Book Review - Fare Thee Well - the final chapter of the Grateful Dead
This is a fascinating story that has never been told. It is the story of the Grateful Dead after Jerry Garcia's death. The band kept on making music, in many many different formations and bands: 7 Walkers, BK3, Furthur, Phil and Friends, the Dead, Ratdog, Scaring the Children, Dead and Company, Bobby and Phil, Bob & Rob... and several other incarnations. But this book doesn't so much focus on that. It focuses on the chaos and collapse of all internal relations following Jerry's death.
The Dead were viciously anti-authoritarian. There were certainly anti-corporate anything and everything. Yet, for the last 20 years leading up to Jerry's death, the Grateful Dead were on of the biggest and most successful corporations in America. Playing nightly to sold out football stadiums of 70K people for 20 years created a big business. When Jerry died, the band wisely retired the name. Then, shit came crashing down around everyone. People had to worry about making money for the first time. It was briefly a power vacuum, and then a big power struggle. The book, quite fairly I think, shows Phil Lesh in a very bad light. Phil (and his new wife) felt the Grateful Dead name, and spirit, and business holdings... belonged to them.
The book is filled with the surprising tyranny of Phil & Jill, but here are a couple examples that stood out. Basically, even since Jerry died and the band broke up, there has been bad blood... and most of it directed (deservedly in my, and the author's opinion at Phil. When the various incarnations of the bands would tour, Phil and Bobby would compete for market share and audiences. Phil had 'Phil and Friends', and Bobby had 'Ratdog'. You may know that New Year's Eve shows were always a VERY big deal in the Dead culture. Phil told his band and fans he was taking that New Years off, and was going to relax in Florida. Bobby booked a Ratdog show for San Francisco for New Years Eve. Once the contract was signed, but tickets hadn't gone on sale yet... Phil announced a New Years eve show just 3 miles away from Bobby's. And, the promised a ton of guest stars. This poached at least half of Bobby's audience. Just to be a dick. This is a thread that emerges often in the narrative.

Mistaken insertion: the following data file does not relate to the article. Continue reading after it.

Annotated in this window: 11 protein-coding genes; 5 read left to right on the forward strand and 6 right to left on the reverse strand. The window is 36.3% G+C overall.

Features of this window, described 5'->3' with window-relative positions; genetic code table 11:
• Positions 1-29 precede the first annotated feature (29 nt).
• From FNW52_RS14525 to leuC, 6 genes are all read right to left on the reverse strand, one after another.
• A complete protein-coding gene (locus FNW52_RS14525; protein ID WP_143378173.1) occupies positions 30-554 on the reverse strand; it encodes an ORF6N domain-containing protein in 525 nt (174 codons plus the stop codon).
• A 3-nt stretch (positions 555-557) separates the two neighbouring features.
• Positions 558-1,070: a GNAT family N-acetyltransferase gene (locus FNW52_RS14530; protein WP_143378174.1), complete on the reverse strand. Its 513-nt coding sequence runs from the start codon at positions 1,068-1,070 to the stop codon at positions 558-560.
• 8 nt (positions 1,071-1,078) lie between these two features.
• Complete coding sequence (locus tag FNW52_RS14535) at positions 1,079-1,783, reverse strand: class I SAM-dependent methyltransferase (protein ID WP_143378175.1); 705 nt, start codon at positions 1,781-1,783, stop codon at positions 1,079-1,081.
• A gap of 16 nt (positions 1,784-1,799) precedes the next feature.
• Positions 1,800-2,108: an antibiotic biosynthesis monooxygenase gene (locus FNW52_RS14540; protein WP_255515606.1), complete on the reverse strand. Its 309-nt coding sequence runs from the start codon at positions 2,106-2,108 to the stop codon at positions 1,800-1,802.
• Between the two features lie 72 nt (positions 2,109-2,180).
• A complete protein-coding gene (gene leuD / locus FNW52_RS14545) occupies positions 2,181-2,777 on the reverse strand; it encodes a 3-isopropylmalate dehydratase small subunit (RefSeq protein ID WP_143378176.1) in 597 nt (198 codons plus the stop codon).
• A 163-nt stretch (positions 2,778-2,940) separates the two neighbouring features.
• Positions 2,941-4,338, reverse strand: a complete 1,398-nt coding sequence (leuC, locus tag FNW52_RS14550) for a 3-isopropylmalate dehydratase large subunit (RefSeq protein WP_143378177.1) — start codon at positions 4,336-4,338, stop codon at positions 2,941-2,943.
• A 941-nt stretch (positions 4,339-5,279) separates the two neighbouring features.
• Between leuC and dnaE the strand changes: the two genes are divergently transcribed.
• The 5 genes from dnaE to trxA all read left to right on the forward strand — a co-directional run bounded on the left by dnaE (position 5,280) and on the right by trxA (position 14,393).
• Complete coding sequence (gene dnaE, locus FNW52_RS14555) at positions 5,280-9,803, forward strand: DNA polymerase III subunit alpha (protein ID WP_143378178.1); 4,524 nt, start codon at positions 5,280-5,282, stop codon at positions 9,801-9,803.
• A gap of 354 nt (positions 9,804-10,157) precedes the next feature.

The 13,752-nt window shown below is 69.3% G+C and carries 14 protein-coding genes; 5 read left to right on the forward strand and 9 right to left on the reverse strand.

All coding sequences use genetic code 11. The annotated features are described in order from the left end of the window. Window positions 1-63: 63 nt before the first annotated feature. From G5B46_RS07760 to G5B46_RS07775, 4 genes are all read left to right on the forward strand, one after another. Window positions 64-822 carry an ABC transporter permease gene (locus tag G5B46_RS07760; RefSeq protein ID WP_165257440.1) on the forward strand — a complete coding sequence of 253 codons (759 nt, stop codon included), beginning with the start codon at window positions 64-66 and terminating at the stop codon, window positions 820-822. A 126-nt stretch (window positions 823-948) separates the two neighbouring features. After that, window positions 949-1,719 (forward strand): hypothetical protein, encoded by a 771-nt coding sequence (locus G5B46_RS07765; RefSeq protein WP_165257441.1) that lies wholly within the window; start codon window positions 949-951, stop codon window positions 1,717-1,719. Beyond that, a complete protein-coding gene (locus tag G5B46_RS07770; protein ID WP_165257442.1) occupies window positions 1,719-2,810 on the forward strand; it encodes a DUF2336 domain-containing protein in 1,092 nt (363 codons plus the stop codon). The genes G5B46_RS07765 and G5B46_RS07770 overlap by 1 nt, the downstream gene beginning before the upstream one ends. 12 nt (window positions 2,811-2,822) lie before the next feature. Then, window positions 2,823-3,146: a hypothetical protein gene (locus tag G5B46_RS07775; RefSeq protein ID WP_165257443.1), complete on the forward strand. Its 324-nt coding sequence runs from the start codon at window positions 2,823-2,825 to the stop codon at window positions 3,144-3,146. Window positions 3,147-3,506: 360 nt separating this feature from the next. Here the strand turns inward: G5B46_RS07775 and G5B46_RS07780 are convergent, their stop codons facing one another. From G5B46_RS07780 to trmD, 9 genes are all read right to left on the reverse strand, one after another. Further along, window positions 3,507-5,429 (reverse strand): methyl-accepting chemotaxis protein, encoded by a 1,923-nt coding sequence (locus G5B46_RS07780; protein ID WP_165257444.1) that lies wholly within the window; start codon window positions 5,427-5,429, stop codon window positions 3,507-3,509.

The other story that interested me was about John Kadlecik. He was the leader of the biggest and best Grateful Dread tribute band of them all - Dark Star Orchestra. Dark Star was also getting a big share of the Dead fan base, while the real Dead members were too busy infighting. Phil hired Kadlecik to lead his 'Further' band. I was at that tour, but I have been to ALL of these tours. Seemed like a cool idea bringing Kadlecik, who is just wickedly aggreable. He knows the songs (there are about a thousand they pull from at any time), and he has his own build in fan base. BUT... that isn't why Phil hired him. Phil hired him to cripple their biggest competitor. Without Kadlecik, there is no Dark Star Orchestra. He had to leave that band, and promise never to write. He also had to sign some pretty hefty NDA and non compete clauses. Basically, Kadlecik agreed to never be in another Dead cover band ever. I honestly have inside first hand knowledge of this situation.